Mom’s Apple Crisp from

Here’s a perfect fall desert, suitable for a simple family meal, or a festive holiday feast. It comes from our friends over at, a great place for real recipes, and resources in Southern Ontario.


5 cups cored, peeled, and very thinly sliced apples (about 6 to 8 apples, ask your farmer which available apples are best for apple crisp)
¾ cup packed light brown sugar
Dash of grated nutmeg

½ cup packed light brown sugar
¾ cup all-purpose flour (measured by spooning in, then leveling off with a knife)
½ teaspoon ground cinnamon (preferably Vietnamese cinnamon)
Pinch of salt
4 tablespoons cold unsalted butter, cut into small cubes

Preparation Instructions

Place oven rack in middle of oven; preheat oven to 375°F.
In a large bowl, toss the apples with ¾ cup brown sugar and dash of nutmeg until evenly coated. Pour filling into a 9” square baking dish and level gently with a spatula.
Add all topping ingredients (except butter) to a medium bowl; stir to combine evenly. Add butter to bowl; blend with your fingertips or a pastry blender to break down the butter into the flour until the mixture becomes crumbly, resembling coarse breadcrumbs without any large chunks of butter. Sprinkle topping mixture evenly over apples.
Bake until apples are tender and topping is browned, about 35 minutes. Let rest 5 to 10 minutes before serving.
Spoon into pretty cups and serve warm with vanilla ice cream or cold with whipped cream.

I have my Mom’s handwritten copy of this recipe. She called it Apple Crisp – Dad’s Favourite and included a little story about the recipe’s origin – it was submitted to St. Andrews United Church in Chatham, by the mother of my aunt’s boyfriend in grade 4 in 1942.
This is an easy – and I think more delicious – way to enjoy warm apple pie without the fuss of the crust. It is packed with tart apples and brown sugar and has a crumbly, cinnamon-scented streusel topping. The butter, spices, apple juices, and brown sugar meld together in a delicious mélange that caramelizes around the edges. It smells so wonderful cooking. Serve warm with vanilla ice cream – or perhaps Belly Ice Cream’s Caramel and Sea Salt ice cream.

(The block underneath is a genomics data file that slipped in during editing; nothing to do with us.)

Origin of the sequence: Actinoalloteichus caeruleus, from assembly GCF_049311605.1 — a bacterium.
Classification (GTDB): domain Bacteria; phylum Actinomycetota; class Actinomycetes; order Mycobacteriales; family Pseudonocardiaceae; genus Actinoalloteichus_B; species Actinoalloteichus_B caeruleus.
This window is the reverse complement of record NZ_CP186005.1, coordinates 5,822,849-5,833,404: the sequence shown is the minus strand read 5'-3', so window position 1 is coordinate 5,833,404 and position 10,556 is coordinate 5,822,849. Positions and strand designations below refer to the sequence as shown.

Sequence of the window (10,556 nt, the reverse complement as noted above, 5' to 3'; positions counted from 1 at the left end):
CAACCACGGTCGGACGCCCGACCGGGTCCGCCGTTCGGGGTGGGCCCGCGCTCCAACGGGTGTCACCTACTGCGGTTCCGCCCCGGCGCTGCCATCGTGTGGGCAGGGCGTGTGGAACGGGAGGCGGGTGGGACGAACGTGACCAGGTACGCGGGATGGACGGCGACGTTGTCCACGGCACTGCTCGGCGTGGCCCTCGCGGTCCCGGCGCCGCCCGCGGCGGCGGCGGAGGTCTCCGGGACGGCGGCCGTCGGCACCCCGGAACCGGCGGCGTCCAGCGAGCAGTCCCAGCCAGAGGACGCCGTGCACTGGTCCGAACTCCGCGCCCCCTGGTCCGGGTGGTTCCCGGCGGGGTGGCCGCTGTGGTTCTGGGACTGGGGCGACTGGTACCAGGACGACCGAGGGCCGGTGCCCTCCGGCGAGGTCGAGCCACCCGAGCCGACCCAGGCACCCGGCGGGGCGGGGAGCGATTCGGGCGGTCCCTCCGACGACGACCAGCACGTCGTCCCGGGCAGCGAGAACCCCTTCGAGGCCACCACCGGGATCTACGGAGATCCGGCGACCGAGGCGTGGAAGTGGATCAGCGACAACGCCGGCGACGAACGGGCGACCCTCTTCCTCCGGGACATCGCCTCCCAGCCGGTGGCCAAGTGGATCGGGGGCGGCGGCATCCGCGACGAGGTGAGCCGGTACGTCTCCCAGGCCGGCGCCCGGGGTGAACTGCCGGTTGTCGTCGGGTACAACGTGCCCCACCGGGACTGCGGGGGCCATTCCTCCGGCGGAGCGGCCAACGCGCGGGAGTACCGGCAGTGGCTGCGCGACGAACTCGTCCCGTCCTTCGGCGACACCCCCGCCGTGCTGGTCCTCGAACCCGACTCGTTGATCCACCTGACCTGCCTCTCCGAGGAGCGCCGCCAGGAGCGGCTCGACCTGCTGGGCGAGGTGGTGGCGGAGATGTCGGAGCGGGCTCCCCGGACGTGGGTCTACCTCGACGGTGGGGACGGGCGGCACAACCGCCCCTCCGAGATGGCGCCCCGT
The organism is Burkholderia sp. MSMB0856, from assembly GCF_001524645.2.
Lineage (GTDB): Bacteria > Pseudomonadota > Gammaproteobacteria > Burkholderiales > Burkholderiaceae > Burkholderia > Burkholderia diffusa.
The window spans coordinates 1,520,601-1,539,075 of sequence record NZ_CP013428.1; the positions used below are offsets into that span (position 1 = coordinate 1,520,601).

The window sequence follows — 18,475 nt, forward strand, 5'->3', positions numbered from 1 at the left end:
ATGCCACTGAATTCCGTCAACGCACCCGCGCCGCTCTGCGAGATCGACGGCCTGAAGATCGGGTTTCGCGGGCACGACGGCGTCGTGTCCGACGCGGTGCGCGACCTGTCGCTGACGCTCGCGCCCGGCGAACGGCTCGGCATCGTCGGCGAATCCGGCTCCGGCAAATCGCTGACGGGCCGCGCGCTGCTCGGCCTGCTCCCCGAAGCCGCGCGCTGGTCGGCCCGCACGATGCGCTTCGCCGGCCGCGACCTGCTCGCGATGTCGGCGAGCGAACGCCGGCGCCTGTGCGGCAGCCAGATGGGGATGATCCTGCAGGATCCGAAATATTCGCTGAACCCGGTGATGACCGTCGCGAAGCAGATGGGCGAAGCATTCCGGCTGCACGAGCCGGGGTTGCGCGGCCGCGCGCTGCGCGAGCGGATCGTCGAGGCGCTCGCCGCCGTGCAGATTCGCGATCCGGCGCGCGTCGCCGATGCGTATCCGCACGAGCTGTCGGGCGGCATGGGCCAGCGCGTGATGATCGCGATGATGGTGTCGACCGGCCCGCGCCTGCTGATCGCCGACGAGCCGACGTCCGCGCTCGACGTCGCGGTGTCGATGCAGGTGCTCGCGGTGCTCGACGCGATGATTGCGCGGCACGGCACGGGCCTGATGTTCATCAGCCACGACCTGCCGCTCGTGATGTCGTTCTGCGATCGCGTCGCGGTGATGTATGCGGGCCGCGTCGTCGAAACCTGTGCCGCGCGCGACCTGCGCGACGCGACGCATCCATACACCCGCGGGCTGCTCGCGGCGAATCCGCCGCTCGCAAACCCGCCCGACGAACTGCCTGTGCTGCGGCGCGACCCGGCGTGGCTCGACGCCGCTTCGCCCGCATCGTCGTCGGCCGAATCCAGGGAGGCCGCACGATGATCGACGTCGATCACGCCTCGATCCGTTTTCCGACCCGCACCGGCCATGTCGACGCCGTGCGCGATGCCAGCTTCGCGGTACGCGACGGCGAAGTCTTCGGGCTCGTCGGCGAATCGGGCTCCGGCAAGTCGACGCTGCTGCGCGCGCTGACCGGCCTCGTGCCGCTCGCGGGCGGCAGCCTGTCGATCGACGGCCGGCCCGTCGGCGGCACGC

Sage & Onion bread stuffing from

This recipe comes from our friends over at It’s a great place to find tried and true recipes, and with Thanksgiving fast approaching, this one just makes sense to share!!


4 cups dry bread cubes – “stuffing croutons” that grocery stores bring in for the holidays
3 tablespoons (or more) finely chopped yellow onion
1 teaspoon (or more) salt
¼ teaspoon (or more) freshly ground black pepper
¼ teaspoon (or more) poultry seasoning
¼ teaspoon (or more) ground sage
1/3 cup (or more) melted butter
Hot chicken broth or water, just enough to moisten the bread

Preparation Instructions

Combine bread, onion, and seasonings in a large bowl; add butter and toss. Slowly add hot broth, bit by bit, until bread is just moistened. Taste and if necessary, add more onion, broth, butter, or seasonings, until seasoned to your taste. Toss gently to mix thoroughly.
Place stuffing mixture in an ovenproof casserole; cover and chill until ready to bake.
Preheat oven to 350°F. Bring stuffing casserole to room temperature before placing in preheated oven. Bake, covered, until hot throughout and flavours have melded together – about 30 to 45 minutes. Serve warm.

This recipe is from my Mom’s Better Homes & Gardens cookbook that she received as a wedding gift back in 1954. She made it every Thanksgiving and Christmas. The key to this simple, classic stuffing is to season it to your taste – but make sure you use lots of butter and sage. We always add more of each ingredient than the recipe calls for but never measure – so start out with the recipe, then slowly add more, tasting as you go along, until it tastes just right.

Since the recipe only serves 4 to 6 people, you will likely need to multiply the recipe for a larger feast. If you are stuffing your turkey, calculate 1 cup of stuffing for 1 pound of uncooked turkey; don’t stuff your turkey until you are ready to put it in the oven; promptly remove any leftover stuffing from the cooked carcass and store separately in the refrigerator. I have heard a lot of talk lately about cooking your turkey unstuffed and cooking the stuffing in a separate baking dish. By the time you get the stuffing in the turkey’s cavity heated to a safe internal temperature of 165°F, you dry out the poor bird. Makes sense to me, so my recipe instructs you to cook it in a separate casserole while the turkey rests.

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